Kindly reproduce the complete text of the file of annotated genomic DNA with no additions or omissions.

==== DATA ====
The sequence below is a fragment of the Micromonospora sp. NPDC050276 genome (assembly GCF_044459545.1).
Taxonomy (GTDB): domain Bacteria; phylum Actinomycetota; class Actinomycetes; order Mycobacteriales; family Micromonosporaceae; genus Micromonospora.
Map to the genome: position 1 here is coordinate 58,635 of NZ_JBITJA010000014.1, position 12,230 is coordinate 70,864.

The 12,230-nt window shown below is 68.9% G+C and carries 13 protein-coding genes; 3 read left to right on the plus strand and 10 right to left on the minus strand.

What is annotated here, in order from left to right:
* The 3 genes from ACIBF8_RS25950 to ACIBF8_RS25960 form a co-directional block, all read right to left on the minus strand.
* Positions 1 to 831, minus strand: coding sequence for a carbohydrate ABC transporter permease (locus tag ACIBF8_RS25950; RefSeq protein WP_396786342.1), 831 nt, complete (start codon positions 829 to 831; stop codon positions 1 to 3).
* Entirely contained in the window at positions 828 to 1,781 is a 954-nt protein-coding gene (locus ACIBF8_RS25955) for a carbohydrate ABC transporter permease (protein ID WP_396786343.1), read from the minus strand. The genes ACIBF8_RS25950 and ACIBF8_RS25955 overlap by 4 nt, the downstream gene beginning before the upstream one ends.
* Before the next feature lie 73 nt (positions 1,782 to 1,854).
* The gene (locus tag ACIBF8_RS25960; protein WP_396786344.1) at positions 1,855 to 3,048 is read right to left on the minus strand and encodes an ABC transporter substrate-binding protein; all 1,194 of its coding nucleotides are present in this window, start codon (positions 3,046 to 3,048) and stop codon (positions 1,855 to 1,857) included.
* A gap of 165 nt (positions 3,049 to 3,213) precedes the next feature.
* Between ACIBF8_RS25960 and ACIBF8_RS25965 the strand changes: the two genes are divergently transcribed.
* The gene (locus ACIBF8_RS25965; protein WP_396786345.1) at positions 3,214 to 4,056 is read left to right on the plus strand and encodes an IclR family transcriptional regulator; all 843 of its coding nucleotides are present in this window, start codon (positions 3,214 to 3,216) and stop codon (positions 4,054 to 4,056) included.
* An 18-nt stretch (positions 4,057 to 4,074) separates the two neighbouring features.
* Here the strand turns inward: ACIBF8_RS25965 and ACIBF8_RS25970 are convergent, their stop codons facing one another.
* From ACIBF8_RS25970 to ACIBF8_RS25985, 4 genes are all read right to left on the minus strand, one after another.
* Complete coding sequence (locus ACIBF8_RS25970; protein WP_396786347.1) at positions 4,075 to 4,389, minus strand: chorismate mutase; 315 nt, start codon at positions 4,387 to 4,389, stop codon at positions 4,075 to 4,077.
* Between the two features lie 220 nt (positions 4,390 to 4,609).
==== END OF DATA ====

The sequence below is a fragment of the Micromonospora sp. NPDC050276 genome (assembly GCF_044459545.1).
Taxonomy (GTDB): domain Bacteria; phylum Actinomycetota; class Actinomycetes; order Mycobacteriales; family Micromonosporaceae; genus Micromonospora.
Map to the genome: position 1 here is coordinate 58,635 of NZ_JBITJA010000014.1, position 12,230 is coordinate 70,864.

The 12,230-nt window shown below is 68.9% G+C and carries 13 protein-coding genes; 3 read left to right on the plus strand and 10 right to left on the minus strand.

What is annotated here, in order from left to right:
* The 3 genes from ACIBF8_RS25950 to ACIBF8_RS25960 form a co-directional block, all read right to left on the minus strand.
* Positions 1 to 831, minus strand: coding sequence for a carbohydrate ABC transporter permease (locus tag ACIBF8_RS25950; RefSeq protein WP_396786342.1), 831 nt, complete (start codon positions 829 to 831; stop codon positions 1 to 3).
* Entirely contained in the window at positions 828 to 1,781 is a 954-nt protein-coding gene (locus ACIBF8_RS25955) for a carbohydrate ABC transporter permease (protein ID WP_396786343.1), read from the minus strand. The genes ACIBF8_RS25950 and ACIBF8_RS25955 overlap by 4 nt, the downstream gene beginning before the upstream one ends.
* Before the next feature lie 73 nt (positions 1,782 to 1,854).
* The gene (locus tag ACIBF8_RS25960; protein WP_396786344.1) at positions 1,855 to 3,048 is read right to left on the minus strand and encodes an ABC transporter substrate-binding protein; all 1,194 of its coding nucleotides are present in this window, start codon (positions 3,046 to 3,048) and stop codon (positions 1,855 to 1,857) included.
* A gap of 165 nt (positions 3,049 to 3,213) precedes the next feature.
* Between ACIBF8_RS25960 and ACIBF8_RS25965 the strand changes: the two genes are divergently transcribed.
* The gene (locus ACIBF8_RS25965; protein WP_396786345.1) at positions 3,214 to 4,056 is read left to right on the plus strand and encodes an IclR family transcriptional regulator; all 843 of its coding nucleotides are present in this window, start codon (positions 3,214 to 3,216) and stop codon (positions 4,054 to 4,056) included.
* An 18-nt stretch (positions 4,057 to 4,074) separates the two neighbouring features.
* Here the strand turns inward: ACIBF8_RS25965 and ACIBF8_RS25970 are convergent, their stop codons facing one another.
* From ACIBF8_RS25970 to ACIBF8_RS25985, 4 genes are all read right to left on the minus strand, one after another.
* Complete coding sequence (locus ACIBF8_RS25970; protein WP_396786347.1) at positions 4,075 to 4,389, minus strand: chorismate mutase; 315 nt, start codon at positions 4,387 to 4,389, stop codon at positions 4,075 to 4,077.
* Between the two features lie 220 nt (positions 4,390 to 4,609).